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Title: Pre-existing music in fiction sound film
Author: Godsall, Jonathan
Awarding Body: University of Bristol
Current Institution: University of Bristol
Date of Award: 2013
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A study of the use of pre-existing music in fiction sound film, this thesis fills a gap in the literature by studying pre-existing music as a category of music in film in itself, the premise being that there are conclusions to be drawn about the use of such music that relate to its pre-existing status, regardless of style, genre, and so on. The main questions are as follows: How and why is pre-existing music used in films? What effects can its use have for and on films and their audiences? And what lasting effects does appropriation have on the music? The exploration of these issues draws on concepts and frameworks from fields beyond that of the study of music in film, including literary theory and scholarship on musical borrowing defined more generally, and incorporates discussion of factors such as those of copyright and commerce alongside examination of texts and their effects. The thesis establishes a framework from which future work in the area can more efficiently proceed, and in relation to which previous work can be contextualised. Broadly, pre-existing music is shown to have unique attributes that can affect both how filmmakers construct their works (practically as well as artistically), and how audiences receive them, while film is argued to be a powerful influence in and on processes of musical reception. The thesis is a significant contribution to scholarship on music on film, but can also be seen as a study of the reception of music (both by and through film), and as situated within the fields of scholarship on musical borrowing and musical intertextuality.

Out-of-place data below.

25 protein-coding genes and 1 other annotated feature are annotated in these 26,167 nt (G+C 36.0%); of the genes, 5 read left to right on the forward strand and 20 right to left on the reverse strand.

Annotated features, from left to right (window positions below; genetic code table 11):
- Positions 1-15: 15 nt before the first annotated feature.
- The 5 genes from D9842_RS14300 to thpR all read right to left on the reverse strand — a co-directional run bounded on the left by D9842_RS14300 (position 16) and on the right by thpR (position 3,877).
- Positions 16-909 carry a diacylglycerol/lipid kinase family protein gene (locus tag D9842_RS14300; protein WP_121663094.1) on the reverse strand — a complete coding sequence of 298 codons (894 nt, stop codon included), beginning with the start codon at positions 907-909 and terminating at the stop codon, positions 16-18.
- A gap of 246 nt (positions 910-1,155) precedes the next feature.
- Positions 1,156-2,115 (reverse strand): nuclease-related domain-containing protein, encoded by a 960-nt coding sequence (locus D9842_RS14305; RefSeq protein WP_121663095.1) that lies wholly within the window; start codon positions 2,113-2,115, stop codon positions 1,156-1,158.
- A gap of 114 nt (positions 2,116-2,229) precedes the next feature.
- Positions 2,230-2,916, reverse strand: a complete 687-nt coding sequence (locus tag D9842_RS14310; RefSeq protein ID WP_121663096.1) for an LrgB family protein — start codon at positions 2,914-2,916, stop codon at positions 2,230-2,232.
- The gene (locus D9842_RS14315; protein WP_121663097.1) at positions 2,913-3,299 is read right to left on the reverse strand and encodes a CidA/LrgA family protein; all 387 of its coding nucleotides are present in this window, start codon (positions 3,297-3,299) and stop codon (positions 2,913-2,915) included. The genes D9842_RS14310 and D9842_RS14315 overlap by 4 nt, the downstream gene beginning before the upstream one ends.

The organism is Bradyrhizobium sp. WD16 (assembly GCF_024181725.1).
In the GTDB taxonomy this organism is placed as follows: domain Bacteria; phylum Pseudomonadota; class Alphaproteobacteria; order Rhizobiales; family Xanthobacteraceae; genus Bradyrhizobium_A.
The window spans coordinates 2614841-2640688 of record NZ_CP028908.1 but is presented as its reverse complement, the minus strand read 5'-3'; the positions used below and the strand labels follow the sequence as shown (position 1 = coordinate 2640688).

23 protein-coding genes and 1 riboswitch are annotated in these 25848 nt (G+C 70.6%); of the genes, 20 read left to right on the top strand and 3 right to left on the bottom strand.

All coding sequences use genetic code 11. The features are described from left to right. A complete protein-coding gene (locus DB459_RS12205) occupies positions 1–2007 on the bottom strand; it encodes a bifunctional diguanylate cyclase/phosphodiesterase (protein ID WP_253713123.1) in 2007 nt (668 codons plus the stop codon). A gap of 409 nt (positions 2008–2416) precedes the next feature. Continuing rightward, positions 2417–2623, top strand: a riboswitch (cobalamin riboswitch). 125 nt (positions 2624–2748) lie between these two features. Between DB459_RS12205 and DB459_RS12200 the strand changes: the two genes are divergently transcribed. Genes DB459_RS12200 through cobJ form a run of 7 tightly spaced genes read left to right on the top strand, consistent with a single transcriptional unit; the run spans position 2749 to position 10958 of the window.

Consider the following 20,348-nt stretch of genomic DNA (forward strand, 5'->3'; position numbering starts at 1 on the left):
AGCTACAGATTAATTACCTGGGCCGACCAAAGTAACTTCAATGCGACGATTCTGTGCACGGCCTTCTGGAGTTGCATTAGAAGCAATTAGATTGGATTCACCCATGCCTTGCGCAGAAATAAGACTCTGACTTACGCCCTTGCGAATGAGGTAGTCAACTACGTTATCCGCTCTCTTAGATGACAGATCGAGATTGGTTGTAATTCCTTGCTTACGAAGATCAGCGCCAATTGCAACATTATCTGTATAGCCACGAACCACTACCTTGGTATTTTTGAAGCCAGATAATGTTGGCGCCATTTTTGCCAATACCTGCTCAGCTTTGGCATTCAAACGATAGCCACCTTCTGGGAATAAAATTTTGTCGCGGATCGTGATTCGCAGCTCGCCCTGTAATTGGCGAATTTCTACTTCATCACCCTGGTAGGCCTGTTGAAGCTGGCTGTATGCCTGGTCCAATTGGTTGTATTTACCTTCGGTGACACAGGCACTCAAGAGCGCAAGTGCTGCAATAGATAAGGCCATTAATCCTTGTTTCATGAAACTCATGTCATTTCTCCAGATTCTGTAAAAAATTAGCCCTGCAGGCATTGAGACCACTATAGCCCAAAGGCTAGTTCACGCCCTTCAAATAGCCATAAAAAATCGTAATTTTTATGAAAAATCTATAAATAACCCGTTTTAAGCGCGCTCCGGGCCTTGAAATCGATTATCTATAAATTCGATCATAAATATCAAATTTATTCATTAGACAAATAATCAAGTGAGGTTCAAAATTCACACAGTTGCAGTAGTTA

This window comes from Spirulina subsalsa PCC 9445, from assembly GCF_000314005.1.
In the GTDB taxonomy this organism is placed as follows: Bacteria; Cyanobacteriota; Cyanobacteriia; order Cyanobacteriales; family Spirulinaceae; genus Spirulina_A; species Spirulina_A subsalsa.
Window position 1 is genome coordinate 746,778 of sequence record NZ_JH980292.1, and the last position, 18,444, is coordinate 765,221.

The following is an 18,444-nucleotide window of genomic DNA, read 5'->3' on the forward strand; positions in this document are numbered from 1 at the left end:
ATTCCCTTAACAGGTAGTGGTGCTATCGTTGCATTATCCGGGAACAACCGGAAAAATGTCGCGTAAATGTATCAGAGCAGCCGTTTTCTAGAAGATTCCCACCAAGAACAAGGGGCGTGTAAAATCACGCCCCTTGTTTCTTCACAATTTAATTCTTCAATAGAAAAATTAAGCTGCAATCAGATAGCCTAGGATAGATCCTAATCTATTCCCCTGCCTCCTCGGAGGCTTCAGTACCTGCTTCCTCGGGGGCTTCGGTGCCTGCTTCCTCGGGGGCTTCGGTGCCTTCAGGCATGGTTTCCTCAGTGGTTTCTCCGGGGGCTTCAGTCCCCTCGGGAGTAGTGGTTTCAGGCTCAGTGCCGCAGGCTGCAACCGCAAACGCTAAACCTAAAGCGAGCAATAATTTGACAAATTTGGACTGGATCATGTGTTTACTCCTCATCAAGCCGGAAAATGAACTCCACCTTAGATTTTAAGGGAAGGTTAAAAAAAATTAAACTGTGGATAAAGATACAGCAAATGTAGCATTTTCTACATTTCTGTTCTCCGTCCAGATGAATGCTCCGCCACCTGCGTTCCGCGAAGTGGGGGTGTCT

Supervisor: Not available Sponsor: Not available
Qualification Name: Thesis (Ph.D.) Qualification Level: Doctoral
EThOS ID:  DOI: Not available